Using Digital Instrument Transformers to Reduce Substation Design Costs

Authors: Dylan Stewart, GE, Canada, Allen Rose and Rich Hunt, GE, USA

The value in the intelligent digital substation is the ability to design and build substations faster and more efficiently, use fewer materials for the physical infrastructure of the substation, operate and maintain the substation (and substation equipment) at lower effort and cost, and unlock the value of data to improve the performance of the substation, substation equipment, and the power system itself.

The digital substation is, right now, moving from concept to reality, by expanding beyond simply replicating traditional SCADA concepts to using process bus. Process bus is nothing more than distributed I/O for protection and control, digitizing all the inputs to the protection and SCADA systems (currents, voltages, equipment status) at their source at the primary equipment.

The digital substation is essentially the virtualization of analog data. It is obvious that digitizing all analog information at the source has great value in the design and operation of protection, control and SCADA systems.

Once data is freely available and easy to access, it can be used to unlock the value the substation through better asset performance management and system operations. This leads to interesting questions: can we use the virtualization of data to improve the physical design of the substation and substation equipment? Can we go ever farther with substations in building more efficiently, using fewer materials, and maintaining them more cost effectively?

The obvious way that process bus improves physical design is by replacing the numerous copper cables required for measurements and equipment status with far fewer fiber optic cables: less design of cabling, less wiring, less installation effort. This can also permit the replacement of cable trench with simple conduit. 

A small air-insulated distribution substation may use 3,600m of copper cables across the switchyard for measurement, status, control, and power distribution, requiring investment in space and money for cable trench.

Process bus can reduce this to 400m of fiber optic cable, and 600m of copper cable for power distribution only. Beyond the savings due to less design of cabling, less wiring, and less installation effort, there is the physical savings afforded: a 0.1m diameter conduit as opposed to a 1m wide cable trench. In transmission substations, it is possible to realize even greater savings, reducing copper cables, and the facilities to support copper cables, by close to 90%. However, simply reducing copper cabling is not enough in terms of substation and equipment design. Virtualization must allow equipment to become smaller, lighter, more flexible, and more adaptable in terms of application, and easier to maintain and support.

One way to address design is to push digitizing data as close to the source as possible. Process bus starts at the terminal blocks of primary equipment, but the goal should be to remove the terminal blocks and be natively digital if possible. The place to start, because proven solutions exist, is with conventional wire-wound current transformers (CTs).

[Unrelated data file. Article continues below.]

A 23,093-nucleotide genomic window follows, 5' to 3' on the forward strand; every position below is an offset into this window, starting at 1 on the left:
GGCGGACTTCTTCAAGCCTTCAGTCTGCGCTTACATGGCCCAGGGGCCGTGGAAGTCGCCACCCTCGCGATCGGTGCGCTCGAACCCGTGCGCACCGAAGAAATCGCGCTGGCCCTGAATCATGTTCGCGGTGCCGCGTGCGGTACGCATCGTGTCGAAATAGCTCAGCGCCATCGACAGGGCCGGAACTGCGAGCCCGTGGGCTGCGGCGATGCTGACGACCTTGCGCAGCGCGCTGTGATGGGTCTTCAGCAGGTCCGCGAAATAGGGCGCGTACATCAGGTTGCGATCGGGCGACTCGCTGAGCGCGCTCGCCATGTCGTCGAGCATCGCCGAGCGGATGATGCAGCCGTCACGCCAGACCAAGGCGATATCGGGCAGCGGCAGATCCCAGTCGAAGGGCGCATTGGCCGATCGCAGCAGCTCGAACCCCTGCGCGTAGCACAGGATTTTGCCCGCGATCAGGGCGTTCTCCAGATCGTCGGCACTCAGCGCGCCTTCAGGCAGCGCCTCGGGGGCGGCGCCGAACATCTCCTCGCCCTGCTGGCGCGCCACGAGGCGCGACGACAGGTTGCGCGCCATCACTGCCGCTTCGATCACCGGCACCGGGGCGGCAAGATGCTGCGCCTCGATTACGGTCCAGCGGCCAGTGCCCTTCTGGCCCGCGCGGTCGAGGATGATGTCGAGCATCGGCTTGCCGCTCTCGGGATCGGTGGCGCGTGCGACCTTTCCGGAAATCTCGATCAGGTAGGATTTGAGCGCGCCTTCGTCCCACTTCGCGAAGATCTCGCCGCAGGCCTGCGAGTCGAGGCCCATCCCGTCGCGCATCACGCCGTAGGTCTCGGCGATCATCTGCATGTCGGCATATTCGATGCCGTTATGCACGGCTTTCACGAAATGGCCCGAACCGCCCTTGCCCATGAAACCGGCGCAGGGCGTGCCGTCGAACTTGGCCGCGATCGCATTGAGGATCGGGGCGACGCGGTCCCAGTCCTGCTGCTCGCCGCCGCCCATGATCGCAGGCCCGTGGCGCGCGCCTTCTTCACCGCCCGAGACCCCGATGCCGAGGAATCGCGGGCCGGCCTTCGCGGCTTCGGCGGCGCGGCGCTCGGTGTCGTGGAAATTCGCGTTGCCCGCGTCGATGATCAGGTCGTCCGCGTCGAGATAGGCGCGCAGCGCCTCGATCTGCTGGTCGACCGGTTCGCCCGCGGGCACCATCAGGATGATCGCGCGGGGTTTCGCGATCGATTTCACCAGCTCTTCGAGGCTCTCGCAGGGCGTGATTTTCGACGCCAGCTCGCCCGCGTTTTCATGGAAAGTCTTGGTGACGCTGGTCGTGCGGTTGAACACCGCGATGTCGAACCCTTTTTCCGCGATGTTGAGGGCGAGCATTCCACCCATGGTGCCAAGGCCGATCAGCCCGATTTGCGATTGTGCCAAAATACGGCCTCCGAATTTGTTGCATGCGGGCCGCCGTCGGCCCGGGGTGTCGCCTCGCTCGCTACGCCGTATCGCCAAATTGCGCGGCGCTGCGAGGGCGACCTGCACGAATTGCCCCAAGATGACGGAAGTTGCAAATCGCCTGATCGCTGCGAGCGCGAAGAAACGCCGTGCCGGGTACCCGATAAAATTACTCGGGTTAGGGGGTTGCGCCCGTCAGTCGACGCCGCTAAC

CTs are a physical device that add cost to every part of substation design. Their size and weight (which increase with accuracy class and voltage level), directly influence equipment design, equipment standards and specifications, substation layout, and substation footprint.

CTs influence operations, due to considerations around accuracy, linearity, and precision. They force engineers to mitigate the impacts of saturation and transients in both device algorithms and device settings. CTs even touch organization structure: they are primary, physical equipment that will therefore belong to the primary equipment group.

Process bus as a concept doesn’t directly address any of the issues of CTs. The present process bus design simply retains these issues. Process bus wires a merging unit, that digitizes signals, directly to the terminal blocks of the CT. Obviously, merging units are necessary because CTs are the installed base, and part of equipment specifications.

Merging units also match well with existing utility organization structures, as they maintain the boundaries between equipment, protection and control, and SCADA groups. However, non-conventional instrument transformers (NCITs) are a solution that directly addresses the limitations of conventional instrument transformers, improving substation design, substation performance, and operating and maintenance costs.

NCITs are any measurement transducer that uses a measurement technique other than the traditional CT, voltage transformer (VT), or capacitive voltage transformers (CVT). Examples include low-power CTs, Rogowski coils, fiber optic current sensors, and capacitive and resistive voltage dividers.

A digital instrument transformer (DIT) is an NCIT integrated with electronics to natively provide digital sampled values as an output.

NCITs use mature measurement techniques, that are well understood and trusted. Rogowski coils were first applied early in the 20th century. Fiber optic CTs have been used since the 1980s.

The limiting factor to their use has been the interface, as NCITs don’t produce the high energy 1A/5A/120V output that relays and meters expect. DITs remove this limit through adoption of common data formats under the IEC 61850 Standard.

One DIT, that replaces CTs with a fully digital substation, is the fiber optic current transducer (FOCT). FOCTs replace conventional terminal blocks with digital communications, and allow for smaller, more flexible substation equipment.

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